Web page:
Before Silicon Valley High-Tech Entrepreneurship, Cocoa Beach Area Brimmed With Best Technical Minds
By Terry Conway, delcotimes.com // June 7, 2016
kids were dubbed the 'Cape Brats'
Heard of an Ouroborus? Thought so.
It’s an ancient symbol of a serpent eating its own tail. On a sun-splashed April weekend, artist Todd Brittingham turned up in Cocoa Beach, Fla. to create his own giant Ouroborus. It marked the 28th Annual Earth Work, during which the artist along with a gang of helpers built a massive environmental sculpture in the sand. He called it a “Sky Message,” and it took up the length of two football fields.
The sand art seems a natural fit. An iconic and quirky beach town, Cocoa Beach is celebrated for wide beaches and surfing teachers, fishing rigs and dinosaur digs, a surf megastore and art galleries galore, rocket launches, oceanfront happy hours and candy colored sunsets.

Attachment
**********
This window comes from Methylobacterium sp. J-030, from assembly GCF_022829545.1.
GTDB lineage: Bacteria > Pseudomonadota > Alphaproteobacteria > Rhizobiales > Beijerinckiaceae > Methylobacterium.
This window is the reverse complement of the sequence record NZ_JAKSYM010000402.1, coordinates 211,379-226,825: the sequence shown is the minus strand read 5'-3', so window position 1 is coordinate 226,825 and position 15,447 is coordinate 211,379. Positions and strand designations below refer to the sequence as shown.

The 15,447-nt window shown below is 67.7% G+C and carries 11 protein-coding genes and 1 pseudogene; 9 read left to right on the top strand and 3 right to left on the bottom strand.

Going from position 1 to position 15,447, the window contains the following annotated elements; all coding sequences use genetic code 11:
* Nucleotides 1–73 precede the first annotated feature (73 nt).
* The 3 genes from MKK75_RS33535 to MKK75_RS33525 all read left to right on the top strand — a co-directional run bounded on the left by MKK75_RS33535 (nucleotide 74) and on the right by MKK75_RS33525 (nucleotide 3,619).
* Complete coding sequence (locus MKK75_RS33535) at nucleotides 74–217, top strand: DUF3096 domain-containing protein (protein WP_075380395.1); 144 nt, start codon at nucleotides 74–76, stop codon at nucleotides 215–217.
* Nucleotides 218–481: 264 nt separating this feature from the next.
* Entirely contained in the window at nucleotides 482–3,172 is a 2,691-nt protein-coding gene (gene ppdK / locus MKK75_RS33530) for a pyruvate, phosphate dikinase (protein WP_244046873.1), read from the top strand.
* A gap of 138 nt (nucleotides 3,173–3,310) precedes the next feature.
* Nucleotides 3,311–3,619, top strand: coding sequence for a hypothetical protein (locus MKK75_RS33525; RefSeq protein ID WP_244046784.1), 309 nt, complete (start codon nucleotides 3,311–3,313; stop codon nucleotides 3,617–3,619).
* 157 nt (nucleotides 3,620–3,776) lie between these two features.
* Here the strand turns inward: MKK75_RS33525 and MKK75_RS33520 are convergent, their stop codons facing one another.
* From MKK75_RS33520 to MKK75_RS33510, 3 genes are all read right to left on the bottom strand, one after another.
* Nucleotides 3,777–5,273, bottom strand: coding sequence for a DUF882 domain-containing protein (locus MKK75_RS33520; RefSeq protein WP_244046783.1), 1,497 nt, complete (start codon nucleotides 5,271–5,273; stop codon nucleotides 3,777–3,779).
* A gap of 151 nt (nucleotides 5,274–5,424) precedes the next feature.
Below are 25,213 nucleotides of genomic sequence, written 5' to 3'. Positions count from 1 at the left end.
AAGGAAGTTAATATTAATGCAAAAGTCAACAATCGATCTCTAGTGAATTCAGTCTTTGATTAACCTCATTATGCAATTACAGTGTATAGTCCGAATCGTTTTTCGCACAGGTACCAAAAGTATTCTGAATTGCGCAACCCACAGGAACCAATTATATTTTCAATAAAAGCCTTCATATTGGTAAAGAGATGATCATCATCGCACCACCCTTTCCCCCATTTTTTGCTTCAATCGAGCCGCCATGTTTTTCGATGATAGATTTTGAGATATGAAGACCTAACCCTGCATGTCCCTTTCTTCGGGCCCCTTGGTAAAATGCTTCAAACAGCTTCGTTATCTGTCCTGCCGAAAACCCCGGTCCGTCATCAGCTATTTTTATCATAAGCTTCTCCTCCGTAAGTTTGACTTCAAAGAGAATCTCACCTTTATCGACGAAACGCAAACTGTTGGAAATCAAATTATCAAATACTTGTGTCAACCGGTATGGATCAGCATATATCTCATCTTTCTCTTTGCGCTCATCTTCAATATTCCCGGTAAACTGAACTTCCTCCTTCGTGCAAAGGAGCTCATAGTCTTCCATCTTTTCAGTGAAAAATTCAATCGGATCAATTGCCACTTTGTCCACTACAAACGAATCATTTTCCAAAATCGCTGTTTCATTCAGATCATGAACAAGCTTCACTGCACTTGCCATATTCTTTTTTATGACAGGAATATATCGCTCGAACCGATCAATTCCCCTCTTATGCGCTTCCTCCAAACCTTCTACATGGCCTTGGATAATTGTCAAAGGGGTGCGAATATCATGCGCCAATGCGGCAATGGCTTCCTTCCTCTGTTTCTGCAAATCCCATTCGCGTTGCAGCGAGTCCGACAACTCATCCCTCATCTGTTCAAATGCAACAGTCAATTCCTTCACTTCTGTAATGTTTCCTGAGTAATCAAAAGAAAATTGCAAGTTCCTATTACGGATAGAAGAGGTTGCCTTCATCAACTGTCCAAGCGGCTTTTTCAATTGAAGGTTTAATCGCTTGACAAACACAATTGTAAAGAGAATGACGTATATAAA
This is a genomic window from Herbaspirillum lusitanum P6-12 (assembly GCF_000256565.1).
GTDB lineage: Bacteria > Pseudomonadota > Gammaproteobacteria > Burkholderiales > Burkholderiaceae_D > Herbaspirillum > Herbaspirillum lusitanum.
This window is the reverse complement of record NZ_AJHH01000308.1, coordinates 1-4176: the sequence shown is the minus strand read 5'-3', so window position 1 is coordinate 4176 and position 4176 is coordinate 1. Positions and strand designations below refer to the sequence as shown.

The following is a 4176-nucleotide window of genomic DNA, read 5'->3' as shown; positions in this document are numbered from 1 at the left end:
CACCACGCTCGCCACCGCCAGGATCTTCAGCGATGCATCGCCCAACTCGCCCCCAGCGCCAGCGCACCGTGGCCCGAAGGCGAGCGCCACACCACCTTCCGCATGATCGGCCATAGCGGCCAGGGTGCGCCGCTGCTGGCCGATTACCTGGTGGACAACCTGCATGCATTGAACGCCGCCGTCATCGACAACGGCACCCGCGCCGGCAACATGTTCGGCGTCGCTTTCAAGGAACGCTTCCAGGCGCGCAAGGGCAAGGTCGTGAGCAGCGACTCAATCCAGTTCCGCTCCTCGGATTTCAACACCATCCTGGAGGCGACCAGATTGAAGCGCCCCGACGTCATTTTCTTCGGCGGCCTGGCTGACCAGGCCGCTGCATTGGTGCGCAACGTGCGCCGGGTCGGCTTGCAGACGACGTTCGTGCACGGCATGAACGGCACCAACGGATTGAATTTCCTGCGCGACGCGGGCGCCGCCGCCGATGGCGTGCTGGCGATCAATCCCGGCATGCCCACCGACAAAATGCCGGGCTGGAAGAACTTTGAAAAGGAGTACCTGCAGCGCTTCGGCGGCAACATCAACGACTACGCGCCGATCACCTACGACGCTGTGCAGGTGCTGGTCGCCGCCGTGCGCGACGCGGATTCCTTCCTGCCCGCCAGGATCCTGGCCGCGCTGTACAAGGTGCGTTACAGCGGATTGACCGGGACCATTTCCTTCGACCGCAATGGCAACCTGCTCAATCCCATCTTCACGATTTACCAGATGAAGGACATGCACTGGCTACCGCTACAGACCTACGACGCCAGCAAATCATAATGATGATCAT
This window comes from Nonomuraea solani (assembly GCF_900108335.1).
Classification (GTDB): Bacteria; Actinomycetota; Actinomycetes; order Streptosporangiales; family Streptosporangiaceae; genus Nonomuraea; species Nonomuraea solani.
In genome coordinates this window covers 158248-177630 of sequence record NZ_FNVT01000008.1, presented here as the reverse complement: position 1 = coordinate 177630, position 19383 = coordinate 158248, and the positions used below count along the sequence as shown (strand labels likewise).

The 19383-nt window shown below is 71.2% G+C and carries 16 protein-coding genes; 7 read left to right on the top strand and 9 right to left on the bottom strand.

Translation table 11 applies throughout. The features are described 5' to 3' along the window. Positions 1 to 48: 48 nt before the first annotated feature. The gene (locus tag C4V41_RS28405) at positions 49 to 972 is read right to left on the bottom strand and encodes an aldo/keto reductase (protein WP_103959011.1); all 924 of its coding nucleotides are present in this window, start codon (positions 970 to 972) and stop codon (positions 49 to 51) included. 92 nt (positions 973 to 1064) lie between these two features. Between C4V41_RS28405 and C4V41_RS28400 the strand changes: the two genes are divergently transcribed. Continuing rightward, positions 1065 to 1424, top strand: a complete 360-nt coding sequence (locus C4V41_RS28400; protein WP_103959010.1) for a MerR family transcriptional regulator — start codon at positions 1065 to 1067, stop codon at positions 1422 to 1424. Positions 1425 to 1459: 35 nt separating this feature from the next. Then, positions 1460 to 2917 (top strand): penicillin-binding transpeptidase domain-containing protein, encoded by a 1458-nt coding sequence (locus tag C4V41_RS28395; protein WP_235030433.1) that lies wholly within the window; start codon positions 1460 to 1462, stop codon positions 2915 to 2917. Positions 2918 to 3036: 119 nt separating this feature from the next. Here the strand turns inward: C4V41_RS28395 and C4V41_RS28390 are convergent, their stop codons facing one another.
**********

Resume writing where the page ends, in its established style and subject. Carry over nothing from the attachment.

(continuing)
Set in the heart of Florida’s Space Coast — that stretches 72 miles along Florida’s east coast — the kitschy beach town has 321 for its area code. For good reason: it’s just a short drive north on Route A1A to the John F. Kennedy Space Center.
Cocoa Beach came to life during the 1960s when America’s space program took off. Over the next decade the local population swelled from 23,000 to 70,000. Before there was a Silicon Valley for high-tech entrepreneurship, Cocoa Beach and other surrounding towns were brimming with the best and brightest technical minds around. Young families flocked here with one or both parents working on some aspect of the space program.
Their kids were dubbed the “Cape Brats.” After manned space flights, the town staged parades with astronauts riding in flashy Corvettes. Space fever was everywhere. Motels named The Sea Missile and Satellite popped up alongside offbeat diners like The Moon Hut. Dining out, locals often rubbed shoulders with astronauts and packs of rocket scientists.